• A section about meta-cognition described various ways you can be aware of yourself as learning and consciously choosing strategies to do it. It also describes patterns of mental self-talk that help or hinder this awareness. I identified pretty strongly with several of these. I like to tell myself that I read quickly so I can just breeze through things. Or there are specific topics that I’ve never really understood and have developed complex excuses about, so I don’t even expect to understand. (Like graph algorithms, for some reason.) Neither of these thoughts is helpful. The book describes a way to start noticing and gently changing your self-talk. I’m still working on this, but I already see some improvements. I’m much more likely to pause before reading something and consciously decide my goal and my desired level of recall so I can pick a reading strategy before I start.
  • Another section on the biology and psychology of learning reminded me to take care of myself before getting stressed out about work. If I take breaks, get in some stretches, and drink enough water, I can be calmer and more likely to be self-aware about how I’m thinking. I’m learning to recognize the sensation of shutting down and becoming too narrowly focused to really pay attention to the broad context of my work.

After finishing the book, I was pretty excited to apply these strategies in my learning and teaching. But I was also a bit perplexed: all this advice seems to be about extra things students should do to turn lectures and textbooks into real learning. Couldn’t we cut out the middle step and find a way to expose information in a way that naturally invites interactive learning?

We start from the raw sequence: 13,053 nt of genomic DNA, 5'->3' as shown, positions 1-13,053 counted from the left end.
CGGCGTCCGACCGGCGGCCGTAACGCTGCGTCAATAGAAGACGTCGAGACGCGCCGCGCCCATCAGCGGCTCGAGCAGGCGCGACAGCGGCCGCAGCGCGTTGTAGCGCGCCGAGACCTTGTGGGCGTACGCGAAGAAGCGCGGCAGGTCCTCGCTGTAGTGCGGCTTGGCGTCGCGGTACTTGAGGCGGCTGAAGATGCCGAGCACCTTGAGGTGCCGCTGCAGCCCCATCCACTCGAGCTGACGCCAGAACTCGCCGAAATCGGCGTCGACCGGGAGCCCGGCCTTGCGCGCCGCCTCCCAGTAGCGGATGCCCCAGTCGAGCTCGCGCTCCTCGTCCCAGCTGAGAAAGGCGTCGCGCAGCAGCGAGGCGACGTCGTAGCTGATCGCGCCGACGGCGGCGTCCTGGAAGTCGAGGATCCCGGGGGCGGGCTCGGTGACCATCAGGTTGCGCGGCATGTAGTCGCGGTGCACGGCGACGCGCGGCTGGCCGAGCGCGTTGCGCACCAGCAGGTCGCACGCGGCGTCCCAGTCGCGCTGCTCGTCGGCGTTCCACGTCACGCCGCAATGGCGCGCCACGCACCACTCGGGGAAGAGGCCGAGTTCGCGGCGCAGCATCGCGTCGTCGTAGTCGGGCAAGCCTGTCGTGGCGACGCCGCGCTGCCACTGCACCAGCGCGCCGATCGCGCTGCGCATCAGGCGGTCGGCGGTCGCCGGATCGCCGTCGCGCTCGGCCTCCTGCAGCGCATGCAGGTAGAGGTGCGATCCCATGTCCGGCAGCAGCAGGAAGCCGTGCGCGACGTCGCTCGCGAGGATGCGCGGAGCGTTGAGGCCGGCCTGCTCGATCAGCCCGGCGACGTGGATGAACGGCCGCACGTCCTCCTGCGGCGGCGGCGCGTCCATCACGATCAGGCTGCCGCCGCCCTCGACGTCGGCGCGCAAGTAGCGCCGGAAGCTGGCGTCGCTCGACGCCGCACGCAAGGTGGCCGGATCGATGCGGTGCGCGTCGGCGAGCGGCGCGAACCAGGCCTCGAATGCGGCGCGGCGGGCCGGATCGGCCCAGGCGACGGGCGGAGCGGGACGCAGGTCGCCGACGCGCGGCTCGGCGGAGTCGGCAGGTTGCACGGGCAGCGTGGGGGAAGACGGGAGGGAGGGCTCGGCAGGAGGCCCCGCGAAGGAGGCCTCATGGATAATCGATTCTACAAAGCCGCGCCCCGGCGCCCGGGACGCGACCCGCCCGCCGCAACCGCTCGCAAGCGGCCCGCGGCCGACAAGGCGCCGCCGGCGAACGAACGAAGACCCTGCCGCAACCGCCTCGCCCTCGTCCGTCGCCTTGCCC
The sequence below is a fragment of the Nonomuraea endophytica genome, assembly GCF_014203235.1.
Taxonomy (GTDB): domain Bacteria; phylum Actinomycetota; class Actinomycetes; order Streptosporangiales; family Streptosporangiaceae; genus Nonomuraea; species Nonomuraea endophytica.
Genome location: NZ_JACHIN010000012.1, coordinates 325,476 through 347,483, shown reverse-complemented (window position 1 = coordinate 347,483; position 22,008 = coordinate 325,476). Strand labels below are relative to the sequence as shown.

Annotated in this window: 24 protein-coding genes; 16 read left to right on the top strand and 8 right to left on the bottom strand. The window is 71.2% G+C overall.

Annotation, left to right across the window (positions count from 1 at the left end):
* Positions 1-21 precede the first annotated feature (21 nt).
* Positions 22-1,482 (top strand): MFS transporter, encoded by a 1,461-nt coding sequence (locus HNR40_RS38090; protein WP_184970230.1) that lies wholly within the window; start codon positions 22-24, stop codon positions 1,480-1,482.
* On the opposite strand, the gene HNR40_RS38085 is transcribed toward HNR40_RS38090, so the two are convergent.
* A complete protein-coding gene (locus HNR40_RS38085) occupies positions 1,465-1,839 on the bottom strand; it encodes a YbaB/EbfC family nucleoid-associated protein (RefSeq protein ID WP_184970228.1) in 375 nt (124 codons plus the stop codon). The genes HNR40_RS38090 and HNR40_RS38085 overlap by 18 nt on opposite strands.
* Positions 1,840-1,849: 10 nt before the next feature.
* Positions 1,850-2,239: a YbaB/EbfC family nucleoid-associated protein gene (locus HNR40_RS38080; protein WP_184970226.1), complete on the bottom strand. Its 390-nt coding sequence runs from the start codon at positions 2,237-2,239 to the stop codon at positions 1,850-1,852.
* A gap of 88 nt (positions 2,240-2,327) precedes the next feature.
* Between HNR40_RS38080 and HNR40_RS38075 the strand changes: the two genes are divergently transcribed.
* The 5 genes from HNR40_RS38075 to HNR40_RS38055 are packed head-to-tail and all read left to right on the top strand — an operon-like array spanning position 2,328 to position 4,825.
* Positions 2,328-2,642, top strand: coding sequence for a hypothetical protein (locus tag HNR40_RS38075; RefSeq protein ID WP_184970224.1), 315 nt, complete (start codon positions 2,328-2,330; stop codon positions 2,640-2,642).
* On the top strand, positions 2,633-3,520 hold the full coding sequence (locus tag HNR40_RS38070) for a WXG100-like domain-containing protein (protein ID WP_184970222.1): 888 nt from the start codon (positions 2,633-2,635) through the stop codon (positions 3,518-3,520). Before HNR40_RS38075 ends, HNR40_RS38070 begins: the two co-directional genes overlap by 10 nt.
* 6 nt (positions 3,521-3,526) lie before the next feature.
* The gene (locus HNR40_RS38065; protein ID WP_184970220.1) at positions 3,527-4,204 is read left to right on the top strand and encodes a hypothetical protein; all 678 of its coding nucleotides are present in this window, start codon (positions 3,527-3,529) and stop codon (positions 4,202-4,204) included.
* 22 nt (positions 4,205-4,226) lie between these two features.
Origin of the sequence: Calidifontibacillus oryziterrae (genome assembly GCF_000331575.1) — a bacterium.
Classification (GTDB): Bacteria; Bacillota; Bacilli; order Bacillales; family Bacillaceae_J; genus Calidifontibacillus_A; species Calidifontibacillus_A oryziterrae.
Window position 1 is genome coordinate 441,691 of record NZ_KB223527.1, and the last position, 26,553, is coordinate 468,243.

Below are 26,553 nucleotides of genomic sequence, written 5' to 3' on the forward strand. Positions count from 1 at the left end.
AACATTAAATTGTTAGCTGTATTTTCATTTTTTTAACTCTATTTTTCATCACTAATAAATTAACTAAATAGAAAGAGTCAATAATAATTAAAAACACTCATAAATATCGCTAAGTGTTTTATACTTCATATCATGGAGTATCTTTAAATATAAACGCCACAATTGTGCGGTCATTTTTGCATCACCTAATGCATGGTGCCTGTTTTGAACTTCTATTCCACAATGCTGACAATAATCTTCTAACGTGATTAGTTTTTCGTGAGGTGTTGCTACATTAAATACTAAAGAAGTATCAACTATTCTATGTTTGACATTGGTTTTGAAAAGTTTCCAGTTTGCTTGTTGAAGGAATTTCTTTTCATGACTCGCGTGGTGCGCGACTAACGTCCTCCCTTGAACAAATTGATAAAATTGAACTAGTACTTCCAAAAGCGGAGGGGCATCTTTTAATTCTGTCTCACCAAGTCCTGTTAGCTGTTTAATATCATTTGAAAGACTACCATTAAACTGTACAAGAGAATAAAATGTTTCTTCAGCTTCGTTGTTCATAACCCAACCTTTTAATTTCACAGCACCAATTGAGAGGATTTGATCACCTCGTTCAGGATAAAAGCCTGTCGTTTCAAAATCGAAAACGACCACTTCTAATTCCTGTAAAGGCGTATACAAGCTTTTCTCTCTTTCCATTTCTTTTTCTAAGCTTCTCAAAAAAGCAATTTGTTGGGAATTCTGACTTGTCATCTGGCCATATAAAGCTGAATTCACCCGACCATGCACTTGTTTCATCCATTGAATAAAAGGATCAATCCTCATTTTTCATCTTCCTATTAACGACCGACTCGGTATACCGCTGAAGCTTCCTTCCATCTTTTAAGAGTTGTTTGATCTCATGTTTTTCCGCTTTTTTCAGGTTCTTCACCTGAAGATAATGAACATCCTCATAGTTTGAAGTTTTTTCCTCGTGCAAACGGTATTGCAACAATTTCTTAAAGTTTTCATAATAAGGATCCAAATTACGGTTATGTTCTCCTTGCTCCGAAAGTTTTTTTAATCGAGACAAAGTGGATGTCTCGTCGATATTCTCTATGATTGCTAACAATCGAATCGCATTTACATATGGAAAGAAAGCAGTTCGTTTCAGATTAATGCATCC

Learning with computers

So I picked up Mindstorms: Children, Computers, And Powerful Ideas and was fascinated with its main themes. In part, the book describes the Logo children’s programming environment and how it can be used to teach math. But more importantly, it argues for a different method of teaching, where children figure things out for themselves by interacting with computers.

How do computers lead to a different way of learning?

  • Children are often unaware of the strategies or patterns of thought they are using. They get angry when they arrive at the wrong answer, and have a hard time examining the thought process they used to see where they went wrong. (Which, I mean, me too.) Programming is specifically about putting these strategies into an external representation. And when the program is wrong, you don’t have to self-identify with its wrongness. You can look at the program “from the outside” and debug it until it’s right. Which is great! You learn to expect a first try to be a little wrong. You learn to examine why it is wrong. And you learn that this meta-cognition, rather than answering right or wrong on the first try, is what learning really feels like. Applying this same process to your thinking, not just your programs, is a good way to improve at learning.